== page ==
SACRAMENTO, Calif. (AP) – A third panel of state senators has passed a bill mandating that California schoolchildren be vaccinated in an effort to combat recent outbreaks of measles and whooping cough.
The Senate Judiciary Committee on Tuesday voted 5-1 for the legislation after more than three hours of testimony. Hundreds of people rallied at the Capitol in opposition.READ MORE: 'Fire Hose' Of Subtropical Moisture Bearing Down On Northern California
The proposal would eliminate California’s personal belief and religious exemptions so unvaccinated children would not be able to attend public or private schools. Medical waivers would only be available for children who have health problems.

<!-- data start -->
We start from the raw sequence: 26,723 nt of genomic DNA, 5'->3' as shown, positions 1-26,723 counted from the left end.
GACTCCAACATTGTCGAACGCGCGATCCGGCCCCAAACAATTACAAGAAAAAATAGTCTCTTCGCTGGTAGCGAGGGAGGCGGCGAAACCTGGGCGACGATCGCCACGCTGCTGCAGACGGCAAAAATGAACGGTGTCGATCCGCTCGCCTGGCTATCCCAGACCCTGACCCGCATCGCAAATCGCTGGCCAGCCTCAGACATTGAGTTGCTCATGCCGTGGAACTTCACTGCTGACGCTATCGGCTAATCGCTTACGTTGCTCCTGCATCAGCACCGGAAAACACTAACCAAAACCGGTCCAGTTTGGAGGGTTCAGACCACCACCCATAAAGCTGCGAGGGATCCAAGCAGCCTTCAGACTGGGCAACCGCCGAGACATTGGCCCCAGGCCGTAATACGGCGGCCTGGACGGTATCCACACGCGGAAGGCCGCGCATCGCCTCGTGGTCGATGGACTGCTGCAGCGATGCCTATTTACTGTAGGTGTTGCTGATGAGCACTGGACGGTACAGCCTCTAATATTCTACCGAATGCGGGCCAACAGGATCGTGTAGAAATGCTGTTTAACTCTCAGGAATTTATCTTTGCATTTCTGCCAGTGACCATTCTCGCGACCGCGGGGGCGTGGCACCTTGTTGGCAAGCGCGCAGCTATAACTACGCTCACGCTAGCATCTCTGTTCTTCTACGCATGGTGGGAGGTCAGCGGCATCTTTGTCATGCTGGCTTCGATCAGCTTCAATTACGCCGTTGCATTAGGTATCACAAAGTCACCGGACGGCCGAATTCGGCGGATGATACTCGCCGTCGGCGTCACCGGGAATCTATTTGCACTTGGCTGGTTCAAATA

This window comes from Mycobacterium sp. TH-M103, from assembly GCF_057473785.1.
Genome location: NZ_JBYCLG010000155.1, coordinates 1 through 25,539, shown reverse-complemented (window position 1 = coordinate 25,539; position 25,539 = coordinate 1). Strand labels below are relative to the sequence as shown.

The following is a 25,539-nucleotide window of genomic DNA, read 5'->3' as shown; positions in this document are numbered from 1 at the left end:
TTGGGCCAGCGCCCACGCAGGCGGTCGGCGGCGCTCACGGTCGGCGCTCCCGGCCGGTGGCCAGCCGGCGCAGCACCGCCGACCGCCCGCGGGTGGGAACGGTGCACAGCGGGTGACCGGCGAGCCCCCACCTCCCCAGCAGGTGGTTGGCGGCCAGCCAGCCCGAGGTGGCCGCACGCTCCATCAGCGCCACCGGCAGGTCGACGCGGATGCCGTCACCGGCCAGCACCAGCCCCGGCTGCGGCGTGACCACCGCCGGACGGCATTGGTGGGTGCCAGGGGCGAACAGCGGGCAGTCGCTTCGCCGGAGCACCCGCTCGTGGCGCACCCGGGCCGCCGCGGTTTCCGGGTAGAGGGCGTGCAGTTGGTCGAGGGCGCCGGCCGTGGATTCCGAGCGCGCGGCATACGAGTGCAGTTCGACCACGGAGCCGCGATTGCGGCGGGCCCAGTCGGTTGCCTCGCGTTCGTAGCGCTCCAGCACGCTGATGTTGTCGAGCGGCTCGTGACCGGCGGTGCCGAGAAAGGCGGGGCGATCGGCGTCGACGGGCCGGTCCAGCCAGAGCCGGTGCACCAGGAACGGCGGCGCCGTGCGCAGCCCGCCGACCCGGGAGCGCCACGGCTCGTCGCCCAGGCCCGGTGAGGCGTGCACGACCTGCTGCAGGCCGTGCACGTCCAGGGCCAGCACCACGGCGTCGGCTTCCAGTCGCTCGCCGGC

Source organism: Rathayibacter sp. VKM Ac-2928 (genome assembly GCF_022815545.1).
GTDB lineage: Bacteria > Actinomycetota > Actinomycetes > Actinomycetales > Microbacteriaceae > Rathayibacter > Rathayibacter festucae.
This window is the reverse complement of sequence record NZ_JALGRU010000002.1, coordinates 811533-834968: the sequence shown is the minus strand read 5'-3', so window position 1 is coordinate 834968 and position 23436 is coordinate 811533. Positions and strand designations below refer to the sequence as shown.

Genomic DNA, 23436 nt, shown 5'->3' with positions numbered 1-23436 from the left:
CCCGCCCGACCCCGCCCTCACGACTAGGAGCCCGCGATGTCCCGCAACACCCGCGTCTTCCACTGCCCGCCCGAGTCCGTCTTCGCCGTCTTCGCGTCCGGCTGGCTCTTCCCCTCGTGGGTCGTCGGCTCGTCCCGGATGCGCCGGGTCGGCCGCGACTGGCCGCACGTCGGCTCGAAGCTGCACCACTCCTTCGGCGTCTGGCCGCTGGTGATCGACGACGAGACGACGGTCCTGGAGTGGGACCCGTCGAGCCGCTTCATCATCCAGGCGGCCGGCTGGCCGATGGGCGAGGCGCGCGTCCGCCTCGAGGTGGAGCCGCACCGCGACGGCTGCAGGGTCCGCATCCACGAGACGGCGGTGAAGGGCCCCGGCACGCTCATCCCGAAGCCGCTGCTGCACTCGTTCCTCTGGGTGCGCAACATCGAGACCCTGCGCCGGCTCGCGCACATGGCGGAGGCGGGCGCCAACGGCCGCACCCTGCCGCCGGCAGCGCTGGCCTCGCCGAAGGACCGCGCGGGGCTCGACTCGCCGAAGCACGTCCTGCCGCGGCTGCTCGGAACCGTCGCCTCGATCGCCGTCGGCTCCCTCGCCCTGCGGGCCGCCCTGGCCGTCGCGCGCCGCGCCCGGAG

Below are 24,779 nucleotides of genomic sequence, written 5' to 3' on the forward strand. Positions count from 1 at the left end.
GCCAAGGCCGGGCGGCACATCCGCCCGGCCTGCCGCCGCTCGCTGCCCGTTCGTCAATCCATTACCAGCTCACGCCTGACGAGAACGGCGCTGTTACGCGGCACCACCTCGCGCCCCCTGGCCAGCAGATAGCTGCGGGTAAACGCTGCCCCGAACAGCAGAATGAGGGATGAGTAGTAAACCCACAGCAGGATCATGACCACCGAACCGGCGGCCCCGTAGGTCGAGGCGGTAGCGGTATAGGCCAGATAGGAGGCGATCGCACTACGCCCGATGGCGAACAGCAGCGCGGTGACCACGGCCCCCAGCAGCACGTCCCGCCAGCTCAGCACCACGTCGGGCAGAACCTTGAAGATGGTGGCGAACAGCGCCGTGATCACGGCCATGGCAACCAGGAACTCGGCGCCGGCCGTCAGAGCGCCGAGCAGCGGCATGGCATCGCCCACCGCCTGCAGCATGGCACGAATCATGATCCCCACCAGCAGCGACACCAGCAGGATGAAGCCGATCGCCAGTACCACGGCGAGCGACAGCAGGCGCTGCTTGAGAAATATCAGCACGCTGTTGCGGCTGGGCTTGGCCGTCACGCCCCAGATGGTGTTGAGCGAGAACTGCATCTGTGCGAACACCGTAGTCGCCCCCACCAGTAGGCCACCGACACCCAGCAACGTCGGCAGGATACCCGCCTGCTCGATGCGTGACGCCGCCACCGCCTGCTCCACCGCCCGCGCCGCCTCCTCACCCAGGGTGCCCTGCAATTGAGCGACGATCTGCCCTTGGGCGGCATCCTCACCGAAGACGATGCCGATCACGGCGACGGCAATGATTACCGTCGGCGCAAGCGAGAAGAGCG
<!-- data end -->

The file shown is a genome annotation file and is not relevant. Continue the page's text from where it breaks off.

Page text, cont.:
The authors amended the bill so parents can seek an exemption if the state adds any additional vaccination requirements.READ MORE: Towering Rocklin Officer Didn’t Need Ladder To Save Senior Inside 2-Story Home
The bill, SB277, has generated intense debates, pitting parental rights against community health. It now advances to the Senate Appropriations Committee.
Lawmakers Tuesday also approved a separate bill that would require day care center workers to be vaccinated. SB792 by Sen. Tony Mendoza, D-Artesia, now heads to the Senate Appropriations Committee.
MORE NEWS: Sacramento Parents Questioning Homecoming Vaccine Requirements
Copyright 2015 The Associated Press.